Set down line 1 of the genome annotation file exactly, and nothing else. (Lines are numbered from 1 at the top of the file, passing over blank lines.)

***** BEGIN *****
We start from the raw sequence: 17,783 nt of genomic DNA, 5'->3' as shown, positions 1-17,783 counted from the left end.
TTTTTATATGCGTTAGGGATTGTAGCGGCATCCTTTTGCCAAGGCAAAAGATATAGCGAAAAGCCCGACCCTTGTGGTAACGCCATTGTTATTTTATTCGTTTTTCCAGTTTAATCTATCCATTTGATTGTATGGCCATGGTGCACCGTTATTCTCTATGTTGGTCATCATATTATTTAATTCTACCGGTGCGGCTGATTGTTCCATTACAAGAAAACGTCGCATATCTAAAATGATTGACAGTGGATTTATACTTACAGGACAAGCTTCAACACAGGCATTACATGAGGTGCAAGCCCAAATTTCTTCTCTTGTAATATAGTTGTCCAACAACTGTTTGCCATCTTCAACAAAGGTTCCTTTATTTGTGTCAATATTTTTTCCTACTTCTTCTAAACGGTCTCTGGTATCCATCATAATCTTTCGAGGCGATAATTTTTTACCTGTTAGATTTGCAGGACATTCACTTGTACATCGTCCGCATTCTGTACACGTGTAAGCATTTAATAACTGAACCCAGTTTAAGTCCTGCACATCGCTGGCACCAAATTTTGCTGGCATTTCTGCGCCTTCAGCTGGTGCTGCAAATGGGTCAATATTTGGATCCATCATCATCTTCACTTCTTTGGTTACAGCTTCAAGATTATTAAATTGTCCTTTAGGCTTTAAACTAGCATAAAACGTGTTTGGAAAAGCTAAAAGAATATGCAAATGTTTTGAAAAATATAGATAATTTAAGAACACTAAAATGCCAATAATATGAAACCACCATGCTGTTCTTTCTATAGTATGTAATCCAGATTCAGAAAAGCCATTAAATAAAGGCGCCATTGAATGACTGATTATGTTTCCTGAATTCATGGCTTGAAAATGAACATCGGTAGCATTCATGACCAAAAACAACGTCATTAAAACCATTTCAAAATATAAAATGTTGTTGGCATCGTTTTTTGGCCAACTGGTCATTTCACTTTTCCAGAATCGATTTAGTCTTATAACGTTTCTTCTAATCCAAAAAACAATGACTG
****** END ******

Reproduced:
We start from the raw sequence: 17,783 nt of genomic DNA, 5'->3' as shown, positions 1-17,783 counted from the left end.